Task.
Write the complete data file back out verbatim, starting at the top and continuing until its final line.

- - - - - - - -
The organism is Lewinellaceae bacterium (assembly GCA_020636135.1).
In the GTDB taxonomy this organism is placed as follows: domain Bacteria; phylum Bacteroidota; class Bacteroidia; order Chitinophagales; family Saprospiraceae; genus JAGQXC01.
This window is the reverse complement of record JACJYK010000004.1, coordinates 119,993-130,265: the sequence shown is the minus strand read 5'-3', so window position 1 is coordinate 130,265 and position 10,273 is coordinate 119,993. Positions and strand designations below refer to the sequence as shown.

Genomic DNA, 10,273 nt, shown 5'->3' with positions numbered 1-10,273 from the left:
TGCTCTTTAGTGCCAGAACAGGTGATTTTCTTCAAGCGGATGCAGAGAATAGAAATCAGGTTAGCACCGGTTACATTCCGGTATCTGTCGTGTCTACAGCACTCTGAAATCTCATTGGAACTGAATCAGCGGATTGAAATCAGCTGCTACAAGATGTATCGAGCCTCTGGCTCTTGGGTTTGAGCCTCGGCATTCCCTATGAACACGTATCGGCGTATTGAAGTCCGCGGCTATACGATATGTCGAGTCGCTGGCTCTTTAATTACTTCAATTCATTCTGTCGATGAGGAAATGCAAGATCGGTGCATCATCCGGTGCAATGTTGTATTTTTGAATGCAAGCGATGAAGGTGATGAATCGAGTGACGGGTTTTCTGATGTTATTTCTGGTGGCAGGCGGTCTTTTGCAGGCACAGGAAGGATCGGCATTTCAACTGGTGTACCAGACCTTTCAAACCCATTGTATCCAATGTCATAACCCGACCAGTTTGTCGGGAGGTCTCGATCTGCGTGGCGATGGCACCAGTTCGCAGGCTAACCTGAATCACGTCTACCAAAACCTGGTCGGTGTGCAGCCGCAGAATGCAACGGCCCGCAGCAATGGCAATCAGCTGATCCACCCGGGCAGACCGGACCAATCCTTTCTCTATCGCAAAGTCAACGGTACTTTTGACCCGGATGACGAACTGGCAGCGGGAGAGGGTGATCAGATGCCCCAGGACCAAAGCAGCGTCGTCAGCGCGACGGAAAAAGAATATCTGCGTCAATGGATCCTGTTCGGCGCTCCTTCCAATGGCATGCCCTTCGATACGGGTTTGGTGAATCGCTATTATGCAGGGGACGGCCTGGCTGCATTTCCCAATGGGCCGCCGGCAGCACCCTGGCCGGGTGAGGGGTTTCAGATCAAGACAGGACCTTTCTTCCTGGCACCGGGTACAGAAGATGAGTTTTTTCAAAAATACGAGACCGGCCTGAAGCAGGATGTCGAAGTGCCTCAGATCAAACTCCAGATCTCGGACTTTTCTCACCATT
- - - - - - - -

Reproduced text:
The organism is Lewinellaceae bacterium (assembly GCA_020636135.1).
In the GTDB taxonomy this organism is placed as follows: domain Bacteria; phylum Bacteroidota; class Bacteroidia; order Chitinophagales; family Saprospiraceae; genus JAGQXC01.
This window is the reverse complement of record JACJYK010000004.1, coordinates 119,993-130,265: the sequence shown is the minus strand read 5'-3', so window position 1 is coordinate 130,265 and position 10,273 is coordinate 119,993. Positions and strand designations below refer to the sequence as shown.

Genomic DNA, 10,273 nt, shown 5'->3' with positions numbered 1-10,273 from the left:
TGCTCTTTAGTGCCAGAACAGGTGATTTTCTTCAAGCGGATGCAGAGAATAGAAATCAGGTTAGCACCGGTTACATTCCGGTATCTGTCGTGTCTACAGCACTCTGAAATCTCATTGGAACTGAATCAGCGGATTGAAATCAGCTGCTACAAGATGTATCGAGCCTCTGGCTCTTGGGTTTGAGCCTCGGCATTCCCTATGAACACGTATCGGCGTATTGAAGTCCGCGGCTATACGATATGTCGAGTCGCTGGCTCTTTAATTACTTCAATTCATTCTGTCGATGAGGAAATGCAAGATCGGTGCATCATCCGGTGCAATGTTGTATTTTTGAATGCAAGCGATGAAGGTGATGAATCGAGTGACGGGTTTTCTGATGTTATTTCTGGTGGCAGGCGGTCTTTTGCAGGCACAGGAAGGATCGGCATTTCAACTGGTGTACCAGACCTTTCAAACCCATTGTATCCAATGTCATAACCCGACCAGTTTGTCGGGAGGTCTCGATCTGCGTGGCGATGGCACCAGTTCGCAGGCTAACCTGAATCACGTCTACCAAAACCTGGTCGGTGTGCAGCCGCAGAATGCAACGGCCCGCAGCAATGGCAATCAGCTGATCCACCCGGGCAGACCGGACCAATCCTTTCTCTATCGCAAAGTCAACGGTACTTTTGACCCGGATGACGAACTGGCAGCGGGAGAGGGTGATCAGATGCCCCAGGACCAAAGCAGCGTCGTCAGCGCGACGGAAAAAGAATATCTGCGTCAATGGATCCTGTTCGGCGCTCCTTCCAATGGCATGCCCTTCGATACGGGTTTGGTGAATCGCTATTATGCAGGGGACGGCCTGGCTGCATTTCCCAATGGGCCGCCGGCAGCACCCTGGCCGGGTGAGGGGTTTCAGATCAAGACAGGACCTTTCTTCCTGGCACCGGGTACAGAAGATGAGTTTTTTCAAAAATACGAGACCGGCCTGAAGCAGGATGTCGAAGTGCCTCAGATCAAACTCCAGATCTCGGACTTTTCTCACCATT